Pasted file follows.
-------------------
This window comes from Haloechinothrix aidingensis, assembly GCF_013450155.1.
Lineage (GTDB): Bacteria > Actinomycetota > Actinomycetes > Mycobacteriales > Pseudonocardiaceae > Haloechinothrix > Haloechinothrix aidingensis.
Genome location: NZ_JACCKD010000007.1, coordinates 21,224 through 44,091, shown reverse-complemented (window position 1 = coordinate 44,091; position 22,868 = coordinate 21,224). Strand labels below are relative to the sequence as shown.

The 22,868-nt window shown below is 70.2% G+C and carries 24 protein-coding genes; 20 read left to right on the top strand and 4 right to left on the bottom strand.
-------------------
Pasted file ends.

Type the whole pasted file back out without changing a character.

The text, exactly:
This window comes from Haloechinothrix aidingensis, assembly GCF_013450155.1.
Lineage (GTDB): Bacteria > Actinomycetota > Actinomycetes > Mycobacteriales > Pseudonocardiaceae > Haloechinothrix > Haloechinothrix aidingensis.
Genome location: NZ_JACCKD010000007.1, coordinates 21,224 through 44,091, shown reverse-complemented (window position 1 = coordinate 44,091; position 22,868 = coordinate 21,224). Strand labels below are relative to the sequence as shown.

The 22,868-nt window shown below is 70.2% G+C and carries 24 protein-coding genes; 20 read left to right on the top strand and 4 right to left on the bottom strand.